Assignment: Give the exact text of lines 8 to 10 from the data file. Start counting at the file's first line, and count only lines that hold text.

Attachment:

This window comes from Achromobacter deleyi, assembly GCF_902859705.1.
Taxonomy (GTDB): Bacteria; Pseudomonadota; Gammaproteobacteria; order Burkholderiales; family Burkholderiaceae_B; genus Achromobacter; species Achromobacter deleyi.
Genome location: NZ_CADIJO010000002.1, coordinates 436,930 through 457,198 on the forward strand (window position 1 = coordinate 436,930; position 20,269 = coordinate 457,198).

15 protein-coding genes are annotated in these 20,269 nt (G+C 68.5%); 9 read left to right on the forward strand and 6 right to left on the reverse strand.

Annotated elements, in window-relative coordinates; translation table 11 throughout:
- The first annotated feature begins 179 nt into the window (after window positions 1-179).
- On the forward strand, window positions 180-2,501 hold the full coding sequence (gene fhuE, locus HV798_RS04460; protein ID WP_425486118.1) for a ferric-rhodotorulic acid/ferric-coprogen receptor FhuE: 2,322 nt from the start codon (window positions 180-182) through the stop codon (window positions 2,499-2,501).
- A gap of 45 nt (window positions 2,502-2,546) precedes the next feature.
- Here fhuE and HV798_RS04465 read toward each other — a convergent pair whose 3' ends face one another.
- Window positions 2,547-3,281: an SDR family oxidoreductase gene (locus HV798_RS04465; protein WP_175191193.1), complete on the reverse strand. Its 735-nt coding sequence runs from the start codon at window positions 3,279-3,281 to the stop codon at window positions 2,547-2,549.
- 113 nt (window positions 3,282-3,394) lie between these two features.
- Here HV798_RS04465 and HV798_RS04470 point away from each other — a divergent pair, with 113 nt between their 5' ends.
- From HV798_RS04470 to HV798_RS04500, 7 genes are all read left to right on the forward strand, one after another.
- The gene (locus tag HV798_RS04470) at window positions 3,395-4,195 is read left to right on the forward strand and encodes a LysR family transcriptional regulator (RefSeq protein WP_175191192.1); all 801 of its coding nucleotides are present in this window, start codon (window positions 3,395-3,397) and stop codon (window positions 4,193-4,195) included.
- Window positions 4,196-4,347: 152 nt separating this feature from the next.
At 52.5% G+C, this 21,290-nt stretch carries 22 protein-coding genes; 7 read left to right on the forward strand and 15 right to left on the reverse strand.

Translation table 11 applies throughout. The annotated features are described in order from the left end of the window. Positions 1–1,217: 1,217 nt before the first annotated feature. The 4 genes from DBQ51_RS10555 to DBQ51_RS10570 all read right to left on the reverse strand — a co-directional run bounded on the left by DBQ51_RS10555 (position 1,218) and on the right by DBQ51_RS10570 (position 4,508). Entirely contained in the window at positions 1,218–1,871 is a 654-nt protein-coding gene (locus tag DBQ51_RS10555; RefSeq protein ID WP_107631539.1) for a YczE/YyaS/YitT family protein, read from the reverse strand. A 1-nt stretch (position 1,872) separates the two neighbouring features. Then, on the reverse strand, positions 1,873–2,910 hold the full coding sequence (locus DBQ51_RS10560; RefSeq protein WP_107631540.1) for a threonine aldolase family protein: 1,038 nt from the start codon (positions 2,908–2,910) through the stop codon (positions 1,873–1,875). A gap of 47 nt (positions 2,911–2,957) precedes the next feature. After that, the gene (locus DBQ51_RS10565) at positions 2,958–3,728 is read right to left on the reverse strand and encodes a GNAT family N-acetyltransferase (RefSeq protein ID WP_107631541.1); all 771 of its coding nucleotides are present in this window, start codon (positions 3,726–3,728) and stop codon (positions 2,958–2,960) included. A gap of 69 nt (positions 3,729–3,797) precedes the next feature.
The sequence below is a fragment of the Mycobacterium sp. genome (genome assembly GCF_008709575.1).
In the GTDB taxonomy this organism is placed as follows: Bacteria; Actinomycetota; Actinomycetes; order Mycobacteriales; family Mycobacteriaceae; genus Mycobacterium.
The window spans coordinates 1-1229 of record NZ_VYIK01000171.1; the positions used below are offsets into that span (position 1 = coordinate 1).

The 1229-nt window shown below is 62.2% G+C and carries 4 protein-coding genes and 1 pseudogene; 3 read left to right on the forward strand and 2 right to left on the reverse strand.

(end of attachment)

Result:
- A gap of 45 nt (window positions 2,502-2,546) precedes the next feature.
- Here fhuE and HV798_RS04465 read toward each other — a convergent pair whose 3' ends face one another.
- Window positions 2,547-3,281: an SDR family oxidoreductase gene (locus HV798_RS04465; protein WP_175191193.1), complete on the reverse strand. Its 735-nt coding sequence runs from the start codon at window positions 3,279-3,281 to the stop codon at window positions 2,547-2,549.